Unlocking the Vault
We still have no clear answer as to how SARS-CoV-2 made the leap into humans although evidence points strongly to a wildlife origin. Even though we have whole genome sequences of the virus publicly available, it is difficult to pinpoint the natural non-human host of virus. This is because of the properties of the viruses such as the ability to jump between host (i.e., the interspecies leap) and that small bits of the virus genome are derived from different animal hosts (i.e., recombination), such as different bat or carnivore species. The only way to tease out the effects of recombination is to broadly sample all of the potential animals that might serve as hosts of the virus to determine the sources of the different genomic regions (i.e., DNA from different animal origins). This is a non-trivial task considering there are more than 6,000 species of mammals and that there are restrictions to active fieldwork in light of the ongoing pandemic.
Bat specimens from the Field Museum mammal collection that will be screened for betacoronaviruses. These include historical specimens collected from Asia in the mid to late 1800s.
One approach to circumvent these challenges is to “unlock the vault” of the vast collections of mammal tissues and specimens housed in the world’s natural history museums. The Field Museum in Chicago has more than 240,000 preserved mammal specimens that were collected from wild populations across the world and spanning more than 100 years, about a quarter of which are bats. Although still being debated in its role as a potential host for SARS-CoV-2, bats are natural reservoirs for a variety of betacoronaviruses and so far, have maintained the closest SARS-like virus to that causing COVID-19 in humans.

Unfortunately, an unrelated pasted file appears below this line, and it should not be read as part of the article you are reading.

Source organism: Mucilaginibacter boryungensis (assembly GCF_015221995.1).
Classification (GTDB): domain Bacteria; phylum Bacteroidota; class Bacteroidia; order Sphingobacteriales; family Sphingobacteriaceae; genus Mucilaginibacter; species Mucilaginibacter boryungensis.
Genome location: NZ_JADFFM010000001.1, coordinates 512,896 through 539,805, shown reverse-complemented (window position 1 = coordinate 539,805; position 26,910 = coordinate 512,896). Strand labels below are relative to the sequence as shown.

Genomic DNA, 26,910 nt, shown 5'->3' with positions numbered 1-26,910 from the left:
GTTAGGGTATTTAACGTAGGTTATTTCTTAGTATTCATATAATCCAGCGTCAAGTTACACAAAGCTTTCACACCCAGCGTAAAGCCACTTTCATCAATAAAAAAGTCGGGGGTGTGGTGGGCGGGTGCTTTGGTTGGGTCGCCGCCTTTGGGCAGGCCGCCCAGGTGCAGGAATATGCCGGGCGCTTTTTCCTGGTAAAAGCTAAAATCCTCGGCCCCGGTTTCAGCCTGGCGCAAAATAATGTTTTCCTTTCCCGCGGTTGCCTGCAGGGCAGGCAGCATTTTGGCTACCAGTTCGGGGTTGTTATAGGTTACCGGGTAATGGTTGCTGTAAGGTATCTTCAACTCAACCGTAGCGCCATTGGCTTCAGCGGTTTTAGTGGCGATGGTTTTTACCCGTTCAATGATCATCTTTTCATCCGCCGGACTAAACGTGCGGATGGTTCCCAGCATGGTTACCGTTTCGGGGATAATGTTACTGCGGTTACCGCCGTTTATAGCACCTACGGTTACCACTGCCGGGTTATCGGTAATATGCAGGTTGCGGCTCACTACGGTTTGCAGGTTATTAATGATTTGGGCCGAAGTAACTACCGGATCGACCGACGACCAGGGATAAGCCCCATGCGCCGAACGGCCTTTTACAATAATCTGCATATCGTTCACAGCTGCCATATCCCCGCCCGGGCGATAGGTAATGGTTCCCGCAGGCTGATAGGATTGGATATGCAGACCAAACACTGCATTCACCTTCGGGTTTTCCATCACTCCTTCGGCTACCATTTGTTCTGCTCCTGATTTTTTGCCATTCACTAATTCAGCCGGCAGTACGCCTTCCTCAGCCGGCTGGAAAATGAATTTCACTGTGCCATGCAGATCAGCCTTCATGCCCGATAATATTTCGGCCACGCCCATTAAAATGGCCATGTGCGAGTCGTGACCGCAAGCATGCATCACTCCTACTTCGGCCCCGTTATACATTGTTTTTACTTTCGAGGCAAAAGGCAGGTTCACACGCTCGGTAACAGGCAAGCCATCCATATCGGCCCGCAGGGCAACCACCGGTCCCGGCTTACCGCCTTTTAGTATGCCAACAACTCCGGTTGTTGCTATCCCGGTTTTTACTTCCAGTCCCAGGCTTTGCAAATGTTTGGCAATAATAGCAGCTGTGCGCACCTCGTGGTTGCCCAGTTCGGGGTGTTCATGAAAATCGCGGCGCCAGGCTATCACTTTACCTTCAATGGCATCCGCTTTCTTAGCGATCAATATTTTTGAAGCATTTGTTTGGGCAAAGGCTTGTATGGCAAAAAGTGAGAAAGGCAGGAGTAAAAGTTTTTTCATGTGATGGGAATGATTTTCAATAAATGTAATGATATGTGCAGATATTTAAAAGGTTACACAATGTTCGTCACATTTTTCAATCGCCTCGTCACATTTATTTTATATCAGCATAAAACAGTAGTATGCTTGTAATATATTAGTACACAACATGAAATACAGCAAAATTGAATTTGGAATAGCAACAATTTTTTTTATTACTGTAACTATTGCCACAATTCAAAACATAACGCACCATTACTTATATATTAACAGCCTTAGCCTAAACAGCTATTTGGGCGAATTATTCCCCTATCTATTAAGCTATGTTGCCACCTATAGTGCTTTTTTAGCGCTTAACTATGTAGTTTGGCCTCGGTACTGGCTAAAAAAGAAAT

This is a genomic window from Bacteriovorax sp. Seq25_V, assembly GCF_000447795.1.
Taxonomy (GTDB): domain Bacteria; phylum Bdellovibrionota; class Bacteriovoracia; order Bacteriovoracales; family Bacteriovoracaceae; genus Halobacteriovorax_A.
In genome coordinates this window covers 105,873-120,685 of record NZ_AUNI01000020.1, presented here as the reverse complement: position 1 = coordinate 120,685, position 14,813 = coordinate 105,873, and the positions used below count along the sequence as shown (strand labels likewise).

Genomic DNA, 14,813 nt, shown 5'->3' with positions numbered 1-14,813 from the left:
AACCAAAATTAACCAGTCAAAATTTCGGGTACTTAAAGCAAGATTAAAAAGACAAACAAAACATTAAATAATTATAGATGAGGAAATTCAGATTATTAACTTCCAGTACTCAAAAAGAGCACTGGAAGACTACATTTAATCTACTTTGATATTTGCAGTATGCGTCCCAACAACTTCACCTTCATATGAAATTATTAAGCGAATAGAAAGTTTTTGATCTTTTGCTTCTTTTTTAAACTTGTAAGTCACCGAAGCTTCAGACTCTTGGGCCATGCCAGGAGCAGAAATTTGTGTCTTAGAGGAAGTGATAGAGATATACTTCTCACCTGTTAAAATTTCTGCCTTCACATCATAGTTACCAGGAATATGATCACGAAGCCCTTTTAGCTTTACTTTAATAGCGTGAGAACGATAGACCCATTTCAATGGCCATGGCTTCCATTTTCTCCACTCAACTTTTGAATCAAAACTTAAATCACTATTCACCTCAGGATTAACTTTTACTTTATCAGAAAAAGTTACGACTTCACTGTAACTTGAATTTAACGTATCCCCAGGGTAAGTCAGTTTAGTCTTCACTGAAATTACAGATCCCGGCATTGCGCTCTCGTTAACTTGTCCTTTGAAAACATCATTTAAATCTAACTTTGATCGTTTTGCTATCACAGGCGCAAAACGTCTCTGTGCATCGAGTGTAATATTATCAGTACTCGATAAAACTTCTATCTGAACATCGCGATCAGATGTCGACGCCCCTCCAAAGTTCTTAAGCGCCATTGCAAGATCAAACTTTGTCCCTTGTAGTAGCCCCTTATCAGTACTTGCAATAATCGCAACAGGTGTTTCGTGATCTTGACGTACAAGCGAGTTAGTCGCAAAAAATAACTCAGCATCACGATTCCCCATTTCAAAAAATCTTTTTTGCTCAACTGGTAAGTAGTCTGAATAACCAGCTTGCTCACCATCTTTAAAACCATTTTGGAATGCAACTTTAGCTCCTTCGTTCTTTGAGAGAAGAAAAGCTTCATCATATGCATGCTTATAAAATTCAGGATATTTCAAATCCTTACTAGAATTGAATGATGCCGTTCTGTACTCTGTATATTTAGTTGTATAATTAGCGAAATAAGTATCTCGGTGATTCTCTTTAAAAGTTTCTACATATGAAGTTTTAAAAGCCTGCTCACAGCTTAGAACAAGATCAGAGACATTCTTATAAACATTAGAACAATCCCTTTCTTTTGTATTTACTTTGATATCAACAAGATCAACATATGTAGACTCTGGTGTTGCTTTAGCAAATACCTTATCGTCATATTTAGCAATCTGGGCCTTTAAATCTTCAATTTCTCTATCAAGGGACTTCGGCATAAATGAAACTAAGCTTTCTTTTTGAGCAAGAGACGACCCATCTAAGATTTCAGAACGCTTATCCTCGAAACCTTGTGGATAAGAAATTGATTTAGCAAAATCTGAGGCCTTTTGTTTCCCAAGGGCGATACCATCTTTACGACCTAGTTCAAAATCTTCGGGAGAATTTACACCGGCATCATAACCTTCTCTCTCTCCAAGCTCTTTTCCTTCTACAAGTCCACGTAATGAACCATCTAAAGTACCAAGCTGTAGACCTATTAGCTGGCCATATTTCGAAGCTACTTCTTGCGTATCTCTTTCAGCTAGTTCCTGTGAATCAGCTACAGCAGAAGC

With a quarter of a million specimens to choose from, how do we focus limited time and funds to maximize our chances of successfully isolating distinct betacoronaviruses? Using predictive modelling for sample selection, our project uses the characteristics of the virus as well as potential hosts to zero in on the most likely candidates to screen. Models have already been used to narrow the search to ~240 bat species and ~30 species of other mammals (including small carnivores related to weasels and mink). Every time we screen an animal that tests positive for a betacornavirus, the model will be updated and we will further be able to refine the likely candidates responsible for spillover to humans.
In addition to specimens, the Field Museum has a large series of frozen tissue samples of various organs including liver, intestines, and lung samples where viruses may be present. Samples are frozen in liquid nitrogen (-320oF) for long-term storage. Credit: © The Field Museum, GN91628_028d, Photographer Sasha Samochina.
Team CoV Hunter
Many scientific projects of this nature have limited diversity in their teams. The IIE Centennial Fellowship will allow me to integrate a diverse cohort of undergraduate STEM majors into a large collaborative project with a team of 9 scientists from 5 institutions. My position as a faculty member at Chicago State University affords me a unique opportunity to train underrepresented groups in STEM as 92% of the undergraduate students are minorities, most of whom live within five miles of the Chicago southside campus and attended local high schools. This project will include aspects of mentorship, scholarship, research, and professional experiences in order to increase the number of scientists of color in STEM. I’m looking forward to working with these students to help contribute to the global effort to combat Covid-19 through identification of spillover pathways for more effective mitigation and prevention of future disease emergence.
New logo for the student cohort working on the IIE betacoronavirus project. It depicts a coronavirus with an outline of a museum in the center.